The Forestry Challenge is an academic event for high school students in technical forestry and current forestry topics. Since its inception in 2003, the program has grown from one event to five, a complete buildout of the program in California.
Participants spend four days in the forest learning about the ecology and management of the forested landscapes that provide communities with water, recreational opportunities, wood products, and wildlife habitat. Youth benefit by better understanding the relationship of the forested environment to their community, by exposure to natural resource management as a potential career option, and by undertaking a rigorous critical thinking exercise which is timely and addresses current forestry topics such as wildfire, insects, and forest health.
Teach students the basic principles of forestry, connecting classroom math and science to hands-on experiences with real-world applications, enabling them to make recommendations about natural resource management.
Give students the opportunity to explore careers by interacting with natural resource professionals including foresters, hydrologists, soil scientists, wildlife biologists, and fire scientists.
Provide an opportunity for a diverse student population to experience outdoor recreation and develop an appreciation for the forest and its benefits to us all. Extracurricular activities can include a night hike in the woods with a biologist, zip line, ride on a narrow gauge railroad, and evening bonfire.
- Students gain scientific knowledge and learn practical skills involved in environmental stewardship, as well as understand the complexities of balancing social, environmental and economic
- Students who may have never set foot in a forest environment have an increased appreciation for the woods and a desire to incorporate outdoor activities into their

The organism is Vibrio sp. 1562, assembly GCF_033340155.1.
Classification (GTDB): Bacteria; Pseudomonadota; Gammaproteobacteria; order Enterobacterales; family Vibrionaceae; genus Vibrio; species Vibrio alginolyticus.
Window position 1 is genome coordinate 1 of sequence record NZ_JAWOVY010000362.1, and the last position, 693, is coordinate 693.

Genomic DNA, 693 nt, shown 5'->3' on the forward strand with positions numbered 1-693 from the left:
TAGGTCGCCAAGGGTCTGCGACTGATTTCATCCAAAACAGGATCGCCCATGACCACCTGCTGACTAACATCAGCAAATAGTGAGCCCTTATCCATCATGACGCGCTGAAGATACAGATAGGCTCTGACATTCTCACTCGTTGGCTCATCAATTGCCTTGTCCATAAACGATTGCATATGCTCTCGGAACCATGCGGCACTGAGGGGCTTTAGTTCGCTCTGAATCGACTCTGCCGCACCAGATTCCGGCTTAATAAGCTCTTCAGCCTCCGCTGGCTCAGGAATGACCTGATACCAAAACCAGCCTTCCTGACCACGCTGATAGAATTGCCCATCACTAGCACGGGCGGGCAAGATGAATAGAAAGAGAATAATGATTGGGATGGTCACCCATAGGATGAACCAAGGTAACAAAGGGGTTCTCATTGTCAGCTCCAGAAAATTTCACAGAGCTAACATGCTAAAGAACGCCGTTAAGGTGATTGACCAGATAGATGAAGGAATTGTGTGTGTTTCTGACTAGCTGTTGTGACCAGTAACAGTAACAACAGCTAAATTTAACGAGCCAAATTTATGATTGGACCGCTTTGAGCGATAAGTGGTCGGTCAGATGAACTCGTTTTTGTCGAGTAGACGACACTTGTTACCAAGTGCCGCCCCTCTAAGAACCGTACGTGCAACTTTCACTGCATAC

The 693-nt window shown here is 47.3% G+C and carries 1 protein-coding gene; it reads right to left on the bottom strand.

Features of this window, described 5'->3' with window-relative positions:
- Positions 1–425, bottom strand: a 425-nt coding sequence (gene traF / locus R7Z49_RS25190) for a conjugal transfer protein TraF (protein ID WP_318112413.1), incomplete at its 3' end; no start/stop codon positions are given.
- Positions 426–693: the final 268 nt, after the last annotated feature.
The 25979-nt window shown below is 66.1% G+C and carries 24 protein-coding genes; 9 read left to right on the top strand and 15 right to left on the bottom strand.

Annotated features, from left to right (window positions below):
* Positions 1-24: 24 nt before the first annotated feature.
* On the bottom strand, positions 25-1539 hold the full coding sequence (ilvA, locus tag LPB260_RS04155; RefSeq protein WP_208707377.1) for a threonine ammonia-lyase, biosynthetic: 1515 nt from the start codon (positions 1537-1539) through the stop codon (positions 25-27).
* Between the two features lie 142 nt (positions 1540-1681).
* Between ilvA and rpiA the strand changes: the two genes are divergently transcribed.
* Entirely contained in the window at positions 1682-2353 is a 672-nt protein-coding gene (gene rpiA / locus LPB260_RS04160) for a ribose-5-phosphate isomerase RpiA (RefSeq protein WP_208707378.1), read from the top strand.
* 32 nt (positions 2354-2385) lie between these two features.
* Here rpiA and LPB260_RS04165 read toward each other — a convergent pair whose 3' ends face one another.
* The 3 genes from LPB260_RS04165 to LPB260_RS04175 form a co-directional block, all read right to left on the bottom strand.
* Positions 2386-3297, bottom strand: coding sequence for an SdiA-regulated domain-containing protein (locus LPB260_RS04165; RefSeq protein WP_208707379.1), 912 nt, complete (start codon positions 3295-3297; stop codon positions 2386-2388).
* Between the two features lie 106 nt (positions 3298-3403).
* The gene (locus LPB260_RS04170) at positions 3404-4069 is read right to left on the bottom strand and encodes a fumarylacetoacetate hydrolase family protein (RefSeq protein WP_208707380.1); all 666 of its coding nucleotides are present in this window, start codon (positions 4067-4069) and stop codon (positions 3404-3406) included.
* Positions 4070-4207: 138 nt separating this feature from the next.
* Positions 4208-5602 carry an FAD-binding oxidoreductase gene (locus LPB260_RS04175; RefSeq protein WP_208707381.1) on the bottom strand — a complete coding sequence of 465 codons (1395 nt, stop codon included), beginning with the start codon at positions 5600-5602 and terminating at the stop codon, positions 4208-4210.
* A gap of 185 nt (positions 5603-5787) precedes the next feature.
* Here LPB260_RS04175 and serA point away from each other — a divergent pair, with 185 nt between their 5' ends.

- Students are more likely to choose a career path in natural resources and attend college.
- Students participate as a team representing their school and learn important lessons of cooperation, teamwork and public speaking.
Field Training: Forestry professionals spend time with the students familiarizing them with common tree species, forestry tools, and the use of identification keys. This training serves as a review of the “learning objectives” and associated resources available on the website.
Field Test: Working as a 2 to 5-person team, students complete a comprehensive field test, which includes identifying and measuring trees, analyzing stand data, and making forest management decisions. The scores from the testing stations are combined, and become 60% of the team’s final score.
Focus Topic Fieldtrip: Students are presented with a current focus topic and visit the site of a case study to ask questions and collect data. They use the information they collect to weigh in on the topic, often influencing the decisions made about managing the forest in the future. Focus topics in 2015 included community wildfire protection, mobile app development, even-aged plantation management, and forest inventory.
Presentation: Guided by two consultation sessions with a Registered Professional Forester, students use all available information to put together a 15-minute presentation. A panel of three judges scores the presentation, which is worth 40% of the final event score. Top teams have given these presentations to the CA Board of Forestry, the CA Licensed Foresters Association, and the Forest Landowners of CA.